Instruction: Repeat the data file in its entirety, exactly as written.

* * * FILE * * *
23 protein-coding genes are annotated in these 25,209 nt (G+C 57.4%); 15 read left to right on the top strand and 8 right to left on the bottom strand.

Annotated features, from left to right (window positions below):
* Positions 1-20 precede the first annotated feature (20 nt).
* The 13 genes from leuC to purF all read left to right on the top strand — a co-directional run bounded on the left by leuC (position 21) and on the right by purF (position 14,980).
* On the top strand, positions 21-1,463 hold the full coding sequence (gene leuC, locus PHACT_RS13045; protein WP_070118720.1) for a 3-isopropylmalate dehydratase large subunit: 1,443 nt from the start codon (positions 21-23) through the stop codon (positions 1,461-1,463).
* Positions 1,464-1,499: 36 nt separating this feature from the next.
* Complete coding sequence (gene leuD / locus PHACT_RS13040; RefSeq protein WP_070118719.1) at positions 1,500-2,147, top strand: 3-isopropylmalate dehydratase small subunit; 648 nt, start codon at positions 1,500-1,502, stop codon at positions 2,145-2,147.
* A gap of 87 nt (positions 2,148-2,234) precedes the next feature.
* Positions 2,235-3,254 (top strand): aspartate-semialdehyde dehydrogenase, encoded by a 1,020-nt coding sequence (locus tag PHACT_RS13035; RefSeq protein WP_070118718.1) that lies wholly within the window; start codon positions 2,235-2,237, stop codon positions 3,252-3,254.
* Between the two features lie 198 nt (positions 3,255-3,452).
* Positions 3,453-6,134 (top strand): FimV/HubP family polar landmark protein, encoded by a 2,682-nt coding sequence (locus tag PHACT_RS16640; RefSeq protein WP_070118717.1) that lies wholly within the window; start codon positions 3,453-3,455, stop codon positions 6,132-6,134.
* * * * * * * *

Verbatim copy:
23 protein-coding genes are annotated in these 25,209 nt (G+C 57.4%); 15 read left to right on the top strand and 8 right to left on the bottom strand.

Annotated features, from left to right (window positions below):
* Positions 1-20 precede the first annotated feature (20 nt).
* The 13 genes from leuC to purF all read left to right on the top strand — a co-directional run bounded on the left by leuC (position 21) and on the right by purF (position 14,980).
* On the top strand, positions 21-1,463 hold the full coding sequence (gene leuC, locus PHACT_RS13045; protein WP_070118720.1) for a 3-isopropylmalate dehydratase large subunit: 1,443 nt from the start codon (positions 21-23) through the stop codon (positions 1,461-1,463).
* Positions 1,464-1,499: 36 nt separating this feature from the next.
* Complete coding sequence (gene leuD / locus PHACT_RS13040; RefSeq protein WP_070118719.1) at positions 1,500-2,147, top strand: 3-isopropylmalate dehydratase small subunit; 648 nt, start codon at positions 1,500-1,502, stop codon at positions 2,145-2,147.
* A gap of 87 nt (positions 2,148-2,234) precedes the next feature.
* Positions 2,235-3,254 (top strand): aspartate-semialdehyde dehydrogenase, encoded by a 1,020-nt coding sequence (locus tag PHACT_RS13035; RefSeq protein WP_070118718.1) that lies wholly within the window; start codon positions 2,235-2,237, stop codon positions 3,252-3,254.
* Between the two features lie 198 nt (positions 3,255-3,452).
* Positions 3,453-6,134 (top strand): FimV/HubP family polar landmark protein, encoded by a 2,682-nt coding sequence (locus tag PHACT_RS16640; RefSeq protein WP_070118717.1) that lies wholly within the window; start codon positions 3,453-3,455, stop codon positions 6,132-6,134.